Skip and Harry are framed for a bank robbery and end up in a western prison. The two eastern boys are having difficulty adjusting to the new life until the warden finds that Skip has a ... See full summary »
Two New Yorkers are accused of murder in rural Alabama while on their way back to college, and one of their cousins--an inexperienced, loudmouth lawyer not accustomed to Southern rules and manners--comes in to defend them.
Lawrence and Freddie are con-men; big-time and small time respectively. They unsuccessfully attempt to work together only to find that this town (on the French Mediterranean coast) aint big... See full summary »
Skip and Harry are framed for a bank robbery and end up in a western prison. The two eastern boys are having difficulty adjusting to the new life until the warden finds that Skip has a natural talent for riding broncos with the inter-prison rodeo coming up. Written by
John Vogel <firstname.lastname@example.org>
The prison numbers of jailbirds Skip (Gene Wilder) and Harry (Richard Pryor) were 65984 and 65985 respectively. The length of Skip and Harry's prison sentence was 125 years. See more »
When Grossberger is singing, there are 5 men in a cell with only 4 bunks. See more »
That's Grossberger. The biggest mass murderer in the history of the southwest. He killed his entire family and all of his relatives in one weekend and then he killed some more people that reminded him of his family.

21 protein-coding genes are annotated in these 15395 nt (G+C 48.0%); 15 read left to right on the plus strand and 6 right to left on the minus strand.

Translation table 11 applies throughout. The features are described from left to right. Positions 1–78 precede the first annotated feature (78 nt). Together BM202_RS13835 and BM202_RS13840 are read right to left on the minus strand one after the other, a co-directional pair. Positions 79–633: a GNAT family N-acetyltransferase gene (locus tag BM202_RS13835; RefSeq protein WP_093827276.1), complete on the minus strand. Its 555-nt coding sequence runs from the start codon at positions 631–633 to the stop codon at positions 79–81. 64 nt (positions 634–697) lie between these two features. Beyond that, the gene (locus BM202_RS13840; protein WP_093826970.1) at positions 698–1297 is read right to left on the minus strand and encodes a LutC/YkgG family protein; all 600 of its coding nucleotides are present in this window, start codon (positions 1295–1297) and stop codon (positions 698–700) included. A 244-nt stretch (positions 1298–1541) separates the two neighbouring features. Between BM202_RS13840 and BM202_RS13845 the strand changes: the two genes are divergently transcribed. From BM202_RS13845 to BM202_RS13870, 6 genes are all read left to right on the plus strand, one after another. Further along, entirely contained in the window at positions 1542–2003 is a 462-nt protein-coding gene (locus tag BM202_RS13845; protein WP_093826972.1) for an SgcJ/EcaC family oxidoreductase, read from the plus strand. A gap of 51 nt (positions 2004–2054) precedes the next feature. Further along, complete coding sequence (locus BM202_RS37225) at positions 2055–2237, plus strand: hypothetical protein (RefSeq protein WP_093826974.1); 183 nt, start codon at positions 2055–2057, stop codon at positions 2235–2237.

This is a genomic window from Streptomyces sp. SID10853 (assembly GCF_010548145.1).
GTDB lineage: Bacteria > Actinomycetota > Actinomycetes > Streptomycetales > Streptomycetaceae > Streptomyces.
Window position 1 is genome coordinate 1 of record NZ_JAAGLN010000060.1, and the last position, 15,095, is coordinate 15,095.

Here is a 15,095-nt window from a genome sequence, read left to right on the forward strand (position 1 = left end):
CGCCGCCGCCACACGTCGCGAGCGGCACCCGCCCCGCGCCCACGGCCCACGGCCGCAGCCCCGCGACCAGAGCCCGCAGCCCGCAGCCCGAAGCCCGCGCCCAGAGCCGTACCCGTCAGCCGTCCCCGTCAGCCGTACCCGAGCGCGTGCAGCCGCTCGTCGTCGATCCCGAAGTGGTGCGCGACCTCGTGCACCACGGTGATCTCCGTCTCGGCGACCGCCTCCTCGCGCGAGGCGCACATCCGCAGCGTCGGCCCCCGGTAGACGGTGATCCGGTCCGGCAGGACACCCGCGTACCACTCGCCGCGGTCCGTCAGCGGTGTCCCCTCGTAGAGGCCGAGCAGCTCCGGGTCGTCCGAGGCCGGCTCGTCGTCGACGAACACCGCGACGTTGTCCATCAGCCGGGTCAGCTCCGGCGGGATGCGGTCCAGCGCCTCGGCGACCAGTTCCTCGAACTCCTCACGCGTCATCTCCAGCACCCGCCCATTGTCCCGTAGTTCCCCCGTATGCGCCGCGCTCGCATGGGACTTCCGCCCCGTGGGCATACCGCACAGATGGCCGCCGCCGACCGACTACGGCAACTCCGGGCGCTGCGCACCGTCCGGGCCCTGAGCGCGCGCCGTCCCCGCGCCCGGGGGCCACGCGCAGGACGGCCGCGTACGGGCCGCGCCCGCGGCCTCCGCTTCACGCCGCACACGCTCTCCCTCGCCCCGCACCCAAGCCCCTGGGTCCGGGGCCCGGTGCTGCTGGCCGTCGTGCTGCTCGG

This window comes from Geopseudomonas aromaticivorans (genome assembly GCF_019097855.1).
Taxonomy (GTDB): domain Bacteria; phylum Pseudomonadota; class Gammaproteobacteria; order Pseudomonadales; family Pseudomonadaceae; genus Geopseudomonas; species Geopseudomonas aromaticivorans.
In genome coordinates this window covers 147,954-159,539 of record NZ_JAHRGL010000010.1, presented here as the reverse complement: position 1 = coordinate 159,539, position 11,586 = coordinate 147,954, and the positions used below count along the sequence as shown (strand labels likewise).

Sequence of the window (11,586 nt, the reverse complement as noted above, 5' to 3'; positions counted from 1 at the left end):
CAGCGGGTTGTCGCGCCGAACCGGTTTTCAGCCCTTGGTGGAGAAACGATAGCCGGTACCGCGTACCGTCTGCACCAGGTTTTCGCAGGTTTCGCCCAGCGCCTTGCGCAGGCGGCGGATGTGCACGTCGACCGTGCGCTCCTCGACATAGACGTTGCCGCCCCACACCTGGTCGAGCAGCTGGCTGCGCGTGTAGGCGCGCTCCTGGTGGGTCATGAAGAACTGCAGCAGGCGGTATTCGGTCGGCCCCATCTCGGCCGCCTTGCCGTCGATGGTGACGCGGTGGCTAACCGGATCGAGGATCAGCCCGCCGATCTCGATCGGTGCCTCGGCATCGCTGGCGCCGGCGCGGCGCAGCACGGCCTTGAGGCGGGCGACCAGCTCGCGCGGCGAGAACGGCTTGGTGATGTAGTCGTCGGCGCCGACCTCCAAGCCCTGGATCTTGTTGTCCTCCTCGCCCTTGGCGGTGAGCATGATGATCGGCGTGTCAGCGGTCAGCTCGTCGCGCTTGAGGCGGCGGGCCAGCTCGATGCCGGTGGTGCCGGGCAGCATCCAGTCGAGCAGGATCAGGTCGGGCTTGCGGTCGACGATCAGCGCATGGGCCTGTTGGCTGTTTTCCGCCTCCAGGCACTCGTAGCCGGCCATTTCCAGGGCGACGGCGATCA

See more »
Gene Wilder and Richard Pryor was a good comedy team of the 1970s, making several hit movies together, this being one of the more memorable. Viewing this movie recently after a 25-year absence, it was a shock to me to hear the language. I had remembered this strictly as a light-hearted comedy but I can see why it's rated "R." That is solely for the language, especially by Pryor, but he was known for his profane humor.
If you can put up with that, the film is downright funny, even today. I found myself laughing out loud at a few scenes, all of which I remembered vividly from several viewings in the '70s. They are still just as funny.
Who could forget that mammoth criminal with the long, long name - Erland van Lidth de Jeude? He was the guy that scared the hell out of everyone, just by his physical presence. In real life, that man was the opposite of his projected image on screen. He was a graduate of MIT, an accomplished opera singer, an Olympic wrestler, devoted husband and father, writer, etc. The poor man died at the age of 34.
It also was interesting to see such a young looking Craig T Nelson and JoBeth Williams.
This might have been the best of the Wilder-Pryor films. I was shocked to see that Sidney Poitier directed this movie. I didn't know that until seconds ago when I looked at this IMDb title page.
21 of 30 people found this review helpful.
Was this review helpful to you?